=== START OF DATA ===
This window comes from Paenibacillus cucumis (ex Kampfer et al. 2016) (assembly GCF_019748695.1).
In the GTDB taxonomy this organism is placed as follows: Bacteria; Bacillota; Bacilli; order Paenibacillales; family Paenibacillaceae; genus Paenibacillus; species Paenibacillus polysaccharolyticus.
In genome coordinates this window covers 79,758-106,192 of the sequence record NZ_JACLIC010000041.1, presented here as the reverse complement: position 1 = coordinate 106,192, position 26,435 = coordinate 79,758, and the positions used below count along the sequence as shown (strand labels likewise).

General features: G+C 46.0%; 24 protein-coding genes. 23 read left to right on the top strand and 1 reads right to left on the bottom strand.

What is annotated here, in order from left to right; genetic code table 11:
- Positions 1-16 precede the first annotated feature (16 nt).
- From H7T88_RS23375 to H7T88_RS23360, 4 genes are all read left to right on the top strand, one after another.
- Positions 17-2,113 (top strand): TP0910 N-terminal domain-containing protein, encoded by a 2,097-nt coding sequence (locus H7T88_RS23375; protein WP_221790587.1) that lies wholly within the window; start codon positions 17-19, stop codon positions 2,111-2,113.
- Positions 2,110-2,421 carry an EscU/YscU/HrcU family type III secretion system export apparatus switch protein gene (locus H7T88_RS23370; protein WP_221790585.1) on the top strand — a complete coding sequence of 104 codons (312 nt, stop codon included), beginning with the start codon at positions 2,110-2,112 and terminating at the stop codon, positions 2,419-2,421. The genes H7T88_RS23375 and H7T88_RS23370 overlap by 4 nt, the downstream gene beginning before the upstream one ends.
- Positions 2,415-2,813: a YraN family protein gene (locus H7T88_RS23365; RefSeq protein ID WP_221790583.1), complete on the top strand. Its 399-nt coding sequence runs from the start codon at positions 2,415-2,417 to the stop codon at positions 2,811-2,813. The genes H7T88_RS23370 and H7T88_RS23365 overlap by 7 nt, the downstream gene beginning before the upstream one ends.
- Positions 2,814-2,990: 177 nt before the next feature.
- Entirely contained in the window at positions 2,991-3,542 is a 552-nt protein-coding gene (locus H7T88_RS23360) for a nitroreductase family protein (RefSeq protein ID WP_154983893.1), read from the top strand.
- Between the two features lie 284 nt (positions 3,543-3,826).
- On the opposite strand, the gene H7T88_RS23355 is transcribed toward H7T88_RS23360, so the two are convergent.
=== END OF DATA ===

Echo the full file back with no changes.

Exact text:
This window comes from Paenibacillus cucumis (ex Kampfer et al. 2016) (assembly GCF_019748695.1).
In the GTDB taxonomy this organism is placed as follows: Bacteria; Bacillota; Bacilli; order Paenibacillales; family Paenibacillaceae; genus Paenibacillus; species Paenibacillus polysaccharolyticus.
In genome coordinates this window covers 79,758-106,192 of the sequence record NZ_JACLIC010000041.1, presented here as the reverse complement: position 1 = coordinate 106,192, position 26,435 = coordinate 79,758, and the positions used below count along the sequence as shown (strand labels likewise).

General features: G+C 46.0%; 24 protein-coding genes. 23 read left to right on the top strand and 1 reads right to left on the bottom strand.

What is annotated here, in order from left to right; genetic code table 11:
- Positions 1-16 precede the first annotated feature (16 nt).
- From H7T88_RS23375 to H7T88_RS23360, 4 genes are all read left to right on the top strand, one after another.
- Positions 17-2,113 (top strand): TP0910 N-terminal domain-containing protein, encoded by a 2,097-nt coding sequence (locus H7T88_RS23375; protein WP_221790587.1) that lies wholly within the window; start codon positions 17-19, stop codon positions 2,111-2,113.
- Positions 2,110-2,421 carry an EscU/YscU/HrcU family type III secretion system export apparatus switch protein gene (locus H7T88_RS23370; protein WP_221790585.1) on the top strand — a complete coding sequence of 104 codons (312 nt, stop codon included), beginning with the start codon at positions 2,110-2,112 and terminating at the stop codon, positions 2,419-2,421. The genes H7T88_RS23375 and H7T88_RS23370 overlap by 4 nt, the downstream gene beginning before the upstream one ends.
- Positions 2,415-2,813: a YraN family protein gene (locus H7T88_RS23365; RefSeq protein ID WP_221790583.1), complete on the top strand. Its 399-nt coding sequence runs from the start codon at positions 2,415-2,417 to the stop codon at positions 2,811-2,813. The genes H7T88_RS23370 and H7T88_RS23365 overlap by 7 nt, the downstream gene beginning before the upstream one ends.
- Positions 2,814-2,990: 177 nt before the next feature.
- Entirely contained in the window at positions 2,991-3,542 is a 552-nt protein-coding gene (locus H7T88_RS23360) for a nitroreductase family protein (RefSeq protein ID WP_154983893.1), read from the top strand.
- Between the two features lie 284 nt (positions 3,543-3,826).
- On the opposite strand, the gene H7T88_RS23355 is transcribed toward H7T88_RS23360, so the two are convergent.